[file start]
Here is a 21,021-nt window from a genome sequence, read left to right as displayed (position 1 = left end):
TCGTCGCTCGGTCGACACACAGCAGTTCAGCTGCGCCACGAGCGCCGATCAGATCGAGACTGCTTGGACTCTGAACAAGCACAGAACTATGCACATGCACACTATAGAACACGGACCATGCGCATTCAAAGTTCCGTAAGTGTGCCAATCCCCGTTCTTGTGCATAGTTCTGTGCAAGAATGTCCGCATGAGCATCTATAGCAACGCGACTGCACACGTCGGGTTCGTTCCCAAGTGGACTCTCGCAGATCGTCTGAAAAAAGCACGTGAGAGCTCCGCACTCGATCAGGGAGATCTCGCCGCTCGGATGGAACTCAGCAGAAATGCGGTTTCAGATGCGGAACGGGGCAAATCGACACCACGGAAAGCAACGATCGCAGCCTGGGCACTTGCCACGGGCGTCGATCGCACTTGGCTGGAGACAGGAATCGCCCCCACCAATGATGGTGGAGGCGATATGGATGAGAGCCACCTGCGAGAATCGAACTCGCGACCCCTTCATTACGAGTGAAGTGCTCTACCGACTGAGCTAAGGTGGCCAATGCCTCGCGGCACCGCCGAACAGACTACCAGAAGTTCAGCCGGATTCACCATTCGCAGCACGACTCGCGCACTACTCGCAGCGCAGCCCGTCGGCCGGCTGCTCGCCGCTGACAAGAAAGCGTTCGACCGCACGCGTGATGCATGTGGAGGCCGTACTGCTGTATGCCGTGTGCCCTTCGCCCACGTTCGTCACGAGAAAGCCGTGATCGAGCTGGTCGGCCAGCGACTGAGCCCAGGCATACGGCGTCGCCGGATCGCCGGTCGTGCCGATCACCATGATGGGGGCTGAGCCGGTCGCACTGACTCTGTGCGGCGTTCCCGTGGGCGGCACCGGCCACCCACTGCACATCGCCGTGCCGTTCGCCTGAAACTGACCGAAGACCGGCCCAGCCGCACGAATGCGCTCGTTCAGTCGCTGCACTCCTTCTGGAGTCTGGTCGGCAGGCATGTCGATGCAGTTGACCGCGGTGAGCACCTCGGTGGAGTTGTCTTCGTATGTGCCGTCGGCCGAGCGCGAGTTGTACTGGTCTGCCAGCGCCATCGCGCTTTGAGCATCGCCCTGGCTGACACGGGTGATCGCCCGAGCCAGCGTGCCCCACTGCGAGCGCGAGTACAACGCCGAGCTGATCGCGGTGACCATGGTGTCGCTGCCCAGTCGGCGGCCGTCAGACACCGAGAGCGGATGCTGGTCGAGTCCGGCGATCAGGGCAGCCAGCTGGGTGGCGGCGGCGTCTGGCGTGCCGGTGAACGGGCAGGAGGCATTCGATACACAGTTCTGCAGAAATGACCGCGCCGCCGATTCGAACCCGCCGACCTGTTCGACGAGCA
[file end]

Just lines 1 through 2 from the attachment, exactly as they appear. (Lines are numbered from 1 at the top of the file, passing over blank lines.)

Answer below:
Here is a 21,021-nt window from a genome sequence, read left to right as displayed (position 1 = left end):
TCGTCGCTCGGTCGACACACAGCAGTTCAGCTGCGCCACGAGCGCCGATCAGATCGAGACTGCTTGGACTCTGAACAAGCACAGAACTATGCACATGCACACTATAGAACACGGACCATGCGCATTCAAAGTTCCGTAAGTGTGCCAATCCCCGTTCTTGTGCATAGTTCTGTGCAAGAATGTCCGCATGAGCATCTATAGCAACGCGACTGCACACGTCGGGTTCGTTCCCAAGTGGACTCTCGCAGATCGTCTGAAAAAAGCACGTGAGAGCTCCGCACTCGATCAGGGAGATCTCGCCGCTCGGATGGAACTCAGCAGAAATGCGGTTTCAGATGCGGAACGGGGCAAATCGACACCACGGAAAGCAACGATCGCAGCCTGGGCACTTGCCACGGGCGTCGATCGCACTTGGCTGGAGACAGGAATCGCCCCCACCAATGATGGTGGAGGCGATATGGATGAGAGCCACCTGCGAGAATCGAACTCGCGACCCCTTCATTACGAGTGAAGTGCTCTACCGACTGAGCTAAGGTGGCCAATGCCTCGCGGCACCGCCGAACAGACTACCAGAAGTTCAGCCGGATTCACCATTCGCAGCACGACTCGCGCACTACTCGCAGCGCAGCCCGTCGGCCGGCTGCTCGCCGCTGACAAGAAAGCGTTCGACCGCACGCGTGATGCATGTGGAGGCCGTACTGCTGTATGCCGTGTGCCCTTCGCCCACGTTCGTCACGAGAAAGCCGTGATCGAGCTGGTCGGCCAGCGACTGAGCCCAGGCATACGGCGTCGCCGGATCGCCGGTCGTGCCGATCACCATGATGGGGGCTGAGCCGGTCGCACTGACTCTGTGCGGCGTTCCCGTGGGCGGCACCGGCCACCCACTGCACATCGCCGTGCCGTTCGCCTGAAACTGACCGAAGACCGGCCCAGCCGCACGAATGCGCTCGTTCAGTCGCTGCACTCCTTCTGGAGTCTGGTCGGCAGGCATGTCGATGCAGTTGACCGCGGTGAGCACCTCGGTGGAGTTGTCTTCGTATGTGCCGTCGGCCGAGCGCGAGTTGTACTGGTCTGCCAGCGCCATCGCGCTTTGAGCATCGCCCTGGCTGACACGGGTGATCGCCCGAGCCAGCGTGCCCCACTGCGAGCGCGAGTACAACGCCGAGCTGATCGCGGTGACCATGGTGTCGCTGCCCAGTCGGCGGCCGTCAGACACCGAGAGCGGATGCTGGTCGAGTCCGGCGATCAGGGCAGCCAGCTGGGTGGCGGCGGCGTCTGGCGTGCCGGTGAACGGGCAGGAGGCATTCGATACACAGTTCTGCAGAAATGACCGCGCCGCCGATTCGAACCCGCCGACCTGTTCGACGAGCA